Article Thumbnail

Into the Black: I Went From $80,000 in Debt to a Net Worth of $200,000 in Six Years

Lorelei learned that the more money you acquire, the more discomfort there is in talking about it

This is the fifth installment of our series Into the Black, where we hear from people who found ways to pay off serious debt. This week we talked to Lorelei*, whose economically precarious upbringing motivated her to get a college degree and become a wealthy, successful working mother.

Lorelei, 35, Seattle

Past debt: About $80,000
Source: Student loans
Past job: Postdoctoral researcher at the University of Washington
Past salary: “I got paid shit,” Lorelei says, which equates to $40,000 a year in monetary terms.
Current job: Hardware engineer at a medical device company
Current salary: $105,000 plus a bonus of up to $22,000 depending on personal and company performance
Current debt: None; Lorelei and her husband now have a combined net worth of about $200,000.

I graduated from the University of Washington in December 2010 with a Ph.D. in electrical engineering and $80,000 in student loan debt.

I decided to take a little break after studying every minute of every day. I was exhausted and needed to rediscover what once made me excited about being an engineer. Mostly I just wanted to sleep.

I was living off leftover student loan money which, I admit, was stupid. Most of my debt was from the loans I took out as undergrad, but I took out another loan my last year of grad school as a buffer after my divorce.

After about nine months of that I took a job as a postdoc. I got paid shit: $40,000. This is pathetic considering how long I’ve studied, I thought. But it wasn’t easy finding jobs in my field since I had no on-the-job experience, and this offered just that.

I was making just the minimum payments on my loans. I was anxious about not paying down my debt, but it was just so daunting that I couldn’t deal with it at the time. “We’ll get to that someday,” I told myself.

I made sure to live cheaply. I always had roommates. During one stretch, I was one of five roommates in a five-bedroom, two-bathroom house. My rent was always around $500, $600, which is hard to pull off in Seattle.

Eating out was a luxury, two to three times a week. Frozen pizza was a good friend to me then.

Most of my hobbies are free, so I maintained an active social life. I’d go dancing or meet up with my co-workers and make furniture together.

Living cheaply was easy for me — I grew very poor in Tennessee. My father was a self-employed construction worker and we never had enough to stay up on rent. Sometimes the electricity got turned off. When I was 8, we started renting out rooms in the house just to get by. Everything we owned came from a thrift shop. In my mind, only people in movies bought things from stores.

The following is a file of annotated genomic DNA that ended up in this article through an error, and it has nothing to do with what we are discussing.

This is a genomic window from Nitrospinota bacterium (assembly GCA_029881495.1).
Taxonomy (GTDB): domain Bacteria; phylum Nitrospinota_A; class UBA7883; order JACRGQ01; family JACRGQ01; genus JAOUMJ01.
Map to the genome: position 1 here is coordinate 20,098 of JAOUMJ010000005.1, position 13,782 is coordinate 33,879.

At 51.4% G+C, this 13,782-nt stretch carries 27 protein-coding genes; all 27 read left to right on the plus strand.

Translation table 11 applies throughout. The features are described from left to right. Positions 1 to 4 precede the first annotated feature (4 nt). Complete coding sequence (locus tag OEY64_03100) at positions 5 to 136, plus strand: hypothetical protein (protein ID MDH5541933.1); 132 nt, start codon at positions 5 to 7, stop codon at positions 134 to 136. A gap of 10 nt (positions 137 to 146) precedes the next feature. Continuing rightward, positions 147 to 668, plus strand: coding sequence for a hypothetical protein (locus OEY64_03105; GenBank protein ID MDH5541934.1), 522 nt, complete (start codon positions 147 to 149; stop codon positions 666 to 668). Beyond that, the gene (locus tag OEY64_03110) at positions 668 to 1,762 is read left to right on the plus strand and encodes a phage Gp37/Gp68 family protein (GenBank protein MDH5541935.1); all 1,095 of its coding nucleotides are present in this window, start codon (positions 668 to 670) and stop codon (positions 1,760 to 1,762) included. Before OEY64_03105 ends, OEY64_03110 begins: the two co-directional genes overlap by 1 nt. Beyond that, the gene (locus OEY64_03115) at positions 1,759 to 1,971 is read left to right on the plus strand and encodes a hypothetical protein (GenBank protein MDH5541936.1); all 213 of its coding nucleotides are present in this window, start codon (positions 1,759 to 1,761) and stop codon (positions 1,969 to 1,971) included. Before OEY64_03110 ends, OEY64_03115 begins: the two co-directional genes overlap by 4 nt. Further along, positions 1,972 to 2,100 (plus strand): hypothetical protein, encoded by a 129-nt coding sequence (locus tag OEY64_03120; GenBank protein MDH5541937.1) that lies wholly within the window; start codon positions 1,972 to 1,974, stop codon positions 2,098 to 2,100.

And I knew I was poor. Kids made fun of me for wearing clothes from the thrift store. Some of my friends laughed at me because I could only afford the dollar movie theater (and not the regular one). But that gave me the motivation to get a degree and not be poor. That was always the point.

In May 2012, I moved in with my second husband and finally started paying down my debt. My rent went down (obviously) but so did my food costs. I don’t cook, but my husband does, and he made all our food from scratch. Our monthly income was $4,169 and our expenses were $3,163. The remaining $1,006 went to my student loan debt.

The following year is when things changed significantly. I was promoted to project manager and my salary doubled.

I lobbied hard for that raise. They intended to hire externally, and because I helped create the budget, I knew what the job paid. I got pushback when I asked for $80,000 and I pushed back myself. I had read this book called Women Don’t Ask: The High Cost of Avoiding Negotiation about the pitfalls of not negotiating your first salary. If you lowball your first salary by 10, 20, 30 percent, that will follow you your entire career.

Thankfully, I avoided lifestyle inflation. I was so poor for so long that I grew accustomed to that lifestyle. My budget rule was: Don’t buy things. Much of the stuff my husband and I own is from Goodwill, or a hand-me-down that’s 20 years old. But it’s ours, and it has our spirit.

We started putting $4,000 a month toward my debt, and I made my last debt payment on August 25, 2014. I thought I was gonna cry. The weight was gone.

I was pregnant with my first child at the time and I remember thinking what it would be like for him to be born into a family with no debt and all this stability. That was really meaningful for me, especially considering my upbringing.

Two months ago, I got a new job with another raise, this time to $105,000 plus a bonus. I even negotiated flex time so I get to see my son for dinner each night and pick up my work after he goes to sleep. My husband and I are putting about $3,000 a month toward a house fund — we’re looking to buy this fall. (My husband is a software engineer, so he makes six figures, too.)

I feel like I’m winning at life.

Funny thing is, the more money you make, the harder it is to actually discuss money openly. When my friends and I were all poor, it was fine to vent about money because we were on even footing. But things have gotten weird as I’ve changed socioeconomic classes. I’m scared of coming off as the rich asshole, and people thinking my life is easy. She probably just buys whatever she wants. Must be nice.

And it saddens me. I don’t want there to be a divide between me and my friends. Strangely, talking about money is more socially dangerous now than when I was poor.

*Name has been changed.

John McDermott is a staff writer at MEL, where he recently interviewed Kurt Metzger, the controversial comedian who serves as Amy Schumer’s male counterpart.